Normally our holidays are fairly laid back...it being holiday time for Seth he is normally flaked out. However, because this was school time and we had bigged up what a multi sensory experience the week would be for Seth we felt obligated to live up to that expectation.
So we went to York, Whitby, Scarborough, explored Pickering Castle, took a steam train ride and went on walks. It was great and apart from a couple of meltdowns, Seth loved it.
A day in to the holiday I realised that Seth should take back to school a memory book of what he had been up to, so I started taken photos to put in it. A day later I decided that if it is truly to be a memory book for Seth then a diary with photos would not be enough. So I started buying tactile items from the shops of all the places we visited; an orange rubbery penguin that lit up from Scarborough sea life centre, a leather, embossed keyring from York a wooden knight from Pickering Castle and, of course a rubber vampire bat from Whitby. This idea was getting more expensive!
Then when we were on Scarborough beach I had the bright idea of recording the waves.
I followed this with a recording of the sound of travelling on the steam train. It was easy using my phone but how was I going to add them to the memory book? So I ordered a pack of small 10 second recordable switches, reasoning that they would come in useful one day.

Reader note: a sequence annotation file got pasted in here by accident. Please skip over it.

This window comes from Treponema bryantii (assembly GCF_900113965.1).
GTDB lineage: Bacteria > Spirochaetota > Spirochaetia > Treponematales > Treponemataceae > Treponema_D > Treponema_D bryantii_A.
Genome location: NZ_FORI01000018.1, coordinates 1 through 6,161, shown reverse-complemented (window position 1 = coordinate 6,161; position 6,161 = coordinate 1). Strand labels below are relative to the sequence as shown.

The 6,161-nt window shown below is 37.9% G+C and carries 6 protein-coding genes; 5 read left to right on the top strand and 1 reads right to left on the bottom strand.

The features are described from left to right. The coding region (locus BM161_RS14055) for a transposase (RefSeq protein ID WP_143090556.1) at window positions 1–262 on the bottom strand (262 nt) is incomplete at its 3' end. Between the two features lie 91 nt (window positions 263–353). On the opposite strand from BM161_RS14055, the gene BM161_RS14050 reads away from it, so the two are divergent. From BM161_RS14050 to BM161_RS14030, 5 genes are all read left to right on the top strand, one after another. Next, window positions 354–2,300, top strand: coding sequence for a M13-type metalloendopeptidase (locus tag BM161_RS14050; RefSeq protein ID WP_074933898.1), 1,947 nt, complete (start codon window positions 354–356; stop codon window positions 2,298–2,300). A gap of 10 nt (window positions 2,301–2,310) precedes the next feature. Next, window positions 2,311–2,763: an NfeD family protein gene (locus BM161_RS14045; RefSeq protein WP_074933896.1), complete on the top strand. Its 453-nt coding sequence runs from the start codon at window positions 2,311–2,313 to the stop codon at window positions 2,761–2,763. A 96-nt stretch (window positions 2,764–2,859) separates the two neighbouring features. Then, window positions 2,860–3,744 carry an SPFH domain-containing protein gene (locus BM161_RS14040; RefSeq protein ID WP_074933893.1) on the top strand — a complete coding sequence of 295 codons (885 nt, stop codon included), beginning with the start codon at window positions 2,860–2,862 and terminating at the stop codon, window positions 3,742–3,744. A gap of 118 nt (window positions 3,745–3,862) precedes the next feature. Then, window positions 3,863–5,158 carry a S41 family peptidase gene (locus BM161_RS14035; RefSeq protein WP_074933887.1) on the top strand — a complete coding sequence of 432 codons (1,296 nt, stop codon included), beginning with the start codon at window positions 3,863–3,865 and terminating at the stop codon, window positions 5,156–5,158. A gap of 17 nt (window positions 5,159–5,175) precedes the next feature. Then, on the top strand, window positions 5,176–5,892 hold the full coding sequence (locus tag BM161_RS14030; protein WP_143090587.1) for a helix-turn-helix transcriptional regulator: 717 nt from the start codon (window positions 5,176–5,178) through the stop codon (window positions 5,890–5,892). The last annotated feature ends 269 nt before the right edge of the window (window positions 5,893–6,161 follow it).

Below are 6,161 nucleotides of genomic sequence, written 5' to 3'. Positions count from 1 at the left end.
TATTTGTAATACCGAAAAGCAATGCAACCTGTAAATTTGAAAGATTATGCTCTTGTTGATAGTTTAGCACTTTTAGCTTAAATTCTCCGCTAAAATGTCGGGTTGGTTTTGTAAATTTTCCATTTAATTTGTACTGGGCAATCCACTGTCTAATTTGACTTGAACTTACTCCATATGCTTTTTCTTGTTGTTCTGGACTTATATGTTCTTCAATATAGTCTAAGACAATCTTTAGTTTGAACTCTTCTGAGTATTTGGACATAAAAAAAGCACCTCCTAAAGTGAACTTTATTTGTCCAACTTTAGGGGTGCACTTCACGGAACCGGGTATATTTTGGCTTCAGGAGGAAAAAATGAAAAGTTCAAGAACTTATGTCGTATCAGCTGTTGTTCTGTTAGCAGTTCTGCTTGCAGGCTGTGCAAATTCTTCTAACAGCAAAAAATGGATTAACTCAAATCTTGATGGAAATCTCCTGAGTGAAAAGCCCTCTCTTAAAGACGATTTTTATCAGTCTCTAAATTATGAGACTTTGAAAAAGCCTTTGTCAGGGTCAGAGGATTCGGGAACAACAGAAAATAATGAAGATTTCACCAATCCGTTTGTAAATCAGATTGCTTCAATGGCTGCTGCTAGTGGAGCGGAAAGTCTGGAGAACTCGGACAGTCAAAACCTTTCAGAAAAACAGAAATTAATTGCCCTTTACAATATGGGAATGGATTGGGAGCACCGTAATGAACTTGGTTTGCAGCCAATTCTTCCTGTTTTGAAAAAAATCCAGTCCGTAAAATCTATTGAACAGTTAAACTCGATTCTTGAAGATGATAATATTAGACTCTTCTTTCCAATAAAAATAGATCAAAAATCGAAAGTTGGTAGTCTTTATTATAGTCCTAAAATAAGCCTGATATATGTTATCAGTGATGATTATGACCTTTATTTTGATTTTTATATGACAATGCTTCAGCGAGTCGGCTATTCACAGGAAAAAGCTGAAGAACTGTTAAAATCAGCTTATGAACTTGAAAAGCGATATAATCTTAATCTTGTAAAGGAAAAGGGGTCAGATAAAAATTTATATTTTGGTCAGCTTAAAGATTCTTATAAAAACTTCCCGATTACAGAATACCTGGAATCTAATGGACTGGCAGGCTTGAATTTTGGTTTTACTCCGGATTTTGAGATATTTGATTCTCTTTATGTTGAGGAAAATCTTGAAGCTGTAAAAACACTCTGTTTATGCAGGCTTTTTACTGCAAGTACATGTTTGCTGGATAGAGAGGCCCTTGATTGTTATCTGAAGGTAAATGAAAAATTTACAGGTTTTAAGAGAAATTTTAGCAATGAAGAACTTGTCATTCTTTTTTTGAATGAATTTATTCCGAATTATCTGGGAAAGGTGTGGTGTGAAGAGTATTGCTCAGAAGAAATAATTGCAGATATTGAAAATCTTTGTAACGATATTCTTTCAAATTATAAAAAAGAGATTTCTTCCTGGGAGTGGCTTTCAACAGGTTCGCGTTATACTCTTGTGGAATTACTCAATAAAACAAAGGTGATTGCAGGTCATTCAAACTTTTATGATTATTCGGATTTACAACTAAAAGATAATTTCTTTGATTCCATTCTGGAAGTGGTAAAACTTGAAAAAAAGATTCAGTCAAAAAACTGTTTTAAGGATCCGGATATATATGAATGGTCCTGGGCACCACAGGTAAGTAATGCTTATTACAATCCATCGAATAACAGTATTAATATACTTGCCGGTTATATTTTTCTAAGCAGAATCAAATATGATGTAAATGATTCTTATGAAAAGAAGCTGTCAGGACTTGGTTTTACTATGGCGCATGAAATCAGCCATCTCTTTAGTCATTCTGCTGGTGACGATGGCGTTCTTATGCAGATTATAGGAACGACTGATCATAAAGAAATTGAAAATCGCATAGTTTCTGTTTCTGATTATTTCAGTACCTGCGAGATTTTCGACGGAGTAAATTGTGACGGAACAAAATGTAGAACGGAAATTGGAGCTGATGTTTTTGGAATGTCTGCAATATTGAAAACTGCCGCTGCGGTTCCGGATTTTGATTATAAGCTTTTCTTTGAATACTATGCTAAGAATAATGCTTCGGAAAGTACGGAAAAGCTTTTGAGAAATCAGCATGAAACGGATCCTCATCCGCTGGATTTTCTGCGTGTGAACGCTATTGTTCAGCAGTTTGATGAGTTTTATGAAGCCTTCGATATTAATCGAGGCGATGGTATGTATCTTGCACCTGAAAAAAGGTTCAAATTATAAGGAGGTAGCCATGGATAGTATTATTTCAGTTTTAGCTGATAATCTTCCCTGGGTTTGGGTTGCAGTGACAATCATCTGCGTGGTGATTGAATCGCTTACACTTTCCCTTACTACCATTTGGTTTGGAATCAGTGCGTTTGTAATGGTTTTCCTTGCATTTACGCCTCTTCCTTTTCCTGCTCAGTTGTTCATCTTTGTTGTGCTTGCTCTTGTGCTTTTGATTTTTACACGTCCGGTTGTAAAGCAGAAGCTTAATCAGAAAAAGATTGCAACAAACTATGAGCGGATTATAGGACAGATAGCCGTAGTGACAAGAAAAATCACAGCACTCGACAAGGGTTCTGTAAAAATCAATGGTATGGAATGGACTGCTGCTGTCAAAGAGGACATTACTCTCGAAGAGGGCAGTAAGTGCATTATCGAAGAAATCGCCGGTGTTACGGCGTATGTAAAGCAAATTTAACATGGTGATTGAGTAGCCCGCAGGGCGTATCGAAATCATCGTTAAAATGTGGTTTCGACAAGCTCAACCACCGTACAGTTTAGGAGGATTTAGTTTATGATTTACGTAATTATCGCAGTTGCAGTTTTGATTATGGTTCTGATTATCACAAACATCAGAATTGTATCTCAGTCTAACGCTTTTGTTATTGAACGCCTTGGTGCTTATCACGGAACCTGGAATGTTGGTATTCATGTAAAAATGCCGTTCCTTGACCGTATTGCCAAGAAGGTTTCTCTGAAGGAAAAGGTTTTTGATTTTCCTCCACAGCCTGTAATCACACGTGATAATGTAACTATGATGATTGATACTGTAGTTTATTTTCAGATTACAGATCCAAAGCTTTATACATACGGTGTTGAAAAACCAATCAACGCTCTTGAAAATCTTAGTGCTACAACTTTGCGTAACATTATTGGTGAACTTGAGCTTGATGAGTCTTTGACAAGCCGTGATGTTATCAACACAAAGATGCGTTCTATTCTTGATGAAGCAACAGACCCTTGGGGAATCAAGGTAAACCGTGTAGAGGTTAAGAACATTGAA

A couple of days after returning home the switches arrived through the post. Then I realised what a monster I had created! It was all very well thinking up these great ideas but now I had to spend hours writing it up, sticking in the photos and working out how to stick the buttons into the book! I ended up using lots of tacky glue and selotape - it'll probably fall apart after a month! And how to write on one page when you've just stuck a lumpy penguin on its other side! Good grief - no one has ever said that being creative is one of my strong suits and yet I keep throwing myself into increasingly complicated projects. Like when I dressed Seth up as a pirate and tried to turn his wheelchair into a pirate ship.
And so the memory book has been created and Seth took it into school to show it off. They were duly impressed. The sound is a bit tinny and only just recognisable, and you hear a steam train every time you close it! But hopefully I will be able to go through it with Seth and he will enjoy touching the objects and listening the sounds, and maybe remembering our holiday.